I hate that nobody really supports my Macs. I know that nobody is going to help me out on the linux/unix side, but you would think they would spend a week and peice something together for OSX.
Yep yep I agree. Or at least those that require IE use could write a version that would work in Firefox? I mean it can’t be that difficult.
In the mean time, I run Parallels on my MacBook Pro. I just make sure I do all browsing other than absolute Windows required browsing on the Mac side of things. I’ve yet to come up with a virus, spyware etc that way. Parallels works
We’re Mac users so we have to be inventive and creative. We also have to swallow our pride once in awhile and go to the darkside to get things done.
These companies are not software companies and I’m surprised any of them provide any software at all. I hardly think it would take ‘a few hours’ to develop Mac software that will download data from our meters/pumps/CGMS and convert the numbers into nifty and useful reports. I bit the bullet and bought a copy of Windows XP.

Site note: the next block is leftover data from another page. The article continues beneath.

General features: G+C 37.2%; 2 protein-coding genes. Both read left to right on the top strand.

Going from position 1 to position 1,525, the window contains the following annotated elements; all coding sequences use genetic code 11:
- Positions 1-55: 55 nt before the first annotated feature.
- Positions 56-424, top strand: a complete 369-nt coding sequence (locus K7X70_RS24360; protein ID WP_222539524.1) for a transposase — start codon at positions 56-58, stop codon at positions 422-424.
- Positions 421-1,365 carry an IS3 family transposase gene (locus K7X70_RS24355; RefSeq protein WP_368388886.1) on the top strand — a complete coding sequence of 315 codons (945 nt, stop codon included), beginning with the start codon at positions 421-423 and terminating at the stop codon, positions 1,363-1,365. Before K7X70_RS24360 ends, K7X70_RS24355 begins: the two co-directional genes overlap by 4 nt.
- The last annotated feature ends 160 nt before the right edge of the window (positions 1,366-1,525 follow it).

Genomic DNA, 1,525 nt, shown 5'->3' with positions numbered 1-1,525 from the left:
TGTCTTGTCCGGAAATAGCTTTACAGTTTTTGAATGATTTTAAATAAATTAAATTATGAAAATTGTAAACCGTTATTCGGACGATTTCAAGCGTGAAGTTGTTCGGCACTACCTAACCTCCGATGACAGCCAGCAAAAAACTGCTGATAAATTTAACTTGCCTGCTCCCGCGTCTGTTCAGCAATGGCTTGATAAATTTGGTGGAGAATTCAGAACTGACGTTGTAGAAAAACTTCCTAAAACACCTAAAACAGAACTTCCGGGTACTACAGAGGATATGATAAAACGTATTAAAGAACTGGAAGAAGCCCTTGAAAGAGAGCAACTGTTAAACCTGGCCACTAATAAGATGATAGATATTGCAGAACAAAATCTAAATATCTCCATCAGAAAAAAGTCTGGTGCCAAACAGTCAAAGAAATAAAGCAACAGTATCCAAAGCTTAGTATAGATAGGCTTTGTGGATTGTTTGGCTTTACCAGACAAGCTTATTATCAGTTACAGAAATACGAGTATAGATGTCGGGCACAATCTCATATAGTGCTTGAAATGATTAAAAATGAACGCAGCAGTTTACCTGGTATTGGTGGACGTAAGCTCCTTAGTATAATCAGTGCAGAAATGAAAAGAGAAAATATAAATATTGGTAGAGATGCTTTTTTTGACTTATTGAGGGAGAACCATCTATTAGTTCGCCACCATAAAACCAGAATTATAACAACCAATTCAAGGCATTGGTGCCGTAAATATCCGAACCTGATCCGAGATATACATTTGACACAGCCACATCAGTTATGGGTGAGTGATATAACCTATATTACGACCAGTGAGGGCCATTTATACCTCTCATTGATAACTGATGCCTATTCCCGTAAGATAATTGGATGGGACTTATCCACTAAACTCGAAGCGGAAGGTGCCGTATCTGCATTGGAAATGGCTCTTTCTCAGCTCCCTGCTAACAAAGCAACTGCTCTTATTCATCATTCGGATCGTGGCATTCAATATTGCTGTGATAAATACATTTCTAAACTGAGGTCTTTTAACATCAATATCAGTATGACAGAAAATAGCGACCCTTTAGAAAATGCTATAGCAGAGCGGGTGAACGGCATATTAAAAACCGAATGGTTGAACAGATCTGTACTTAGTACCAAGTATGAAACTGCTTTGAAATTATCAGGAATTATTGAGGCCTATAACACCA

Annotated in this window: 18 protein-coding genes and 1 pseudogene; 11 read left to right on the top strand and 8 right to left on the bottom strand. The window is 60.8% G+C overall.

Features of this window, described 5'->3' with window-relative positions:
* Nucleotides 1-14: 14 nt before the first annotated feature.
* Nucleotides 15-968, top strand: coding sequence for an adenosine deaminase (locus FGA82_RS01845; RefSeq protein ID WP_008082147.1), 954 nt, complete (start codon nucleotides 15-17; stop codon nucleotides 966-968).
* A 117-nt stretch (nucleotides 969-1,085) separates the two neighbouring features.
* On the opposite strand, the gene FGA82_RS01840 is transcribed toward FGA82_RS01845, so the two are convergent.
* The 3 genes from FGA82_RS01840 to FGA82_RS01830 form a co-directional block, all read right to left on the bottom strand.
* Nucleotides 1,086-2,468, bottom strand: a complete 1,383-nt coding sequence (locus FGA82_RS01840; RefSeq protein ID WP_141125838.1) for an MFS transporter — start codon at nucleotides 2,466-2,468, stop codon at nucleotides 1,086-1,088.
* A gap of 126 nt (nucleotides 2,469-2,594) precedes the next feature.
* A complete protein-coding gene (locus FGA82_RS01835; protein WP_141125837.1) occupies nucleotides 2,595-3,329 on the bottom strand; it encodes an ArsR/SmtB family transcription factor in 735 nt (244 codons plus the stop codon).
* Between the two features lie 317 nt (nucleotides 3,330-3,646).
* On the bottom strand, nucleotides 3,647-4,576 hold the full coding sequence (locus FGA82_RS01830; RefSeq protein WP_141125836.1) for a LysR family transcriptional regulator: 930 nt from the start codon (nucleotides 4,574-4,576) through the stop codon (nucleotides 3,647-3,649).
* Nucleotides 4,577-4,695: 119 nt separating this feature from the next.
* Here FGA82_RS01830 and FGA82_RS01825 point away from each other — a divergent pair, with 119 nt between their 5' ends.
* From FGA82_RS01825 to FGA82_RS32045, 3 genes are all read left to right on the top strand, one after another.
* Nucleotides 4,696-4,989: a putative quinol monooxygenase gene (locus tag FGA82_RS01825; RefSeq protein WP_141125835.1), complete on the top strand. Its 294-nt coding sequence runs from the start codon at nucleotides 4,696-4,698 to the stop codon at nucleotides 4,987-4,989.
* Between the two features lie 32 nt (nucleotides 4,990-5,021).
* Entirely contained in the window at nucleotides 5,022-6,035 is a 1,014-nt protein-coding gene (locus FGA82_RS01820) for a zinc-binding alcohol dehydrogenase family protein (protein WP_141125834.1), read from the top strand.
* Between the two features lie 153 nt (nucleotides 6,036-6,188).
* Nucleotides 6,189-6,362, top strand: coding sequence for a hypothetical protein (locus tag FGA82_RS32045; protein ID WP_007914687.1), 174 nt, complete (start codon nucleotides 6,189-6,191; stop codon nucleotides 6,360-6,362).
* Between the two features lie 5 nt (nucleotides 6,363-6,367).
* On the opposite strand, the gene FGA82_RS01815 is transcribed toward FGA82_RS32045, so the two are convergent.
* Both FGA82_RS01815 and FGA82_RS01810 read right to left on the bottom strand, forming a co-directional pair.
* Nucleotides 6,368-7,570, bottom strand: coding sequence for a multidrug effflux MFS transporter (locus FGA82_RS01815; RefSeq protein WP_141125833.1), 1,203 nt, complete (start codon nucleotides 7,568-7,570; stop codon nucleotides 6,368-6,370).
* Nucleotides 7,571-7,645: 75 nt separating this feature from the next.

I use Bootcamp, the Dexcom software for my CGMS and the Carelink software to get data from my meter and pump. I Downloaded the free NeoOffice to Windows to generate the Dexcom Reports. The Carelink reports are PDF (uneditable unless you hack and crack them). I save the reports on my Windows partition then open the Dexom reports with Pages, open the Carelink reports in Acrobat on my Mac.
HealthEngage, BTW, has never worked for me - on two MacBooks and two cables I’ve never been able to get it to successfully donwload data from my meter.
I just stumbled across a software program for tracking blood sugar readings etc (not sure if it’s pump friendly or not), and
guess what??? It works for both Win AND Mac users! I know nothing about it other than reading the spec line. I just had to comment on it.
Check it out if you’d like.
I have a shelf dedicated to useless Lifescan and Minimed software that I have used only a handful of times. I’ve worked with software developers before, and its pretty apparent that the teams developing these products are small and poorly funded, and that there is very little updating occurring. I bet it’s mostly outsourced and no one “owns” the software. I have a Mac and a PC side by side on my desk for just that reason.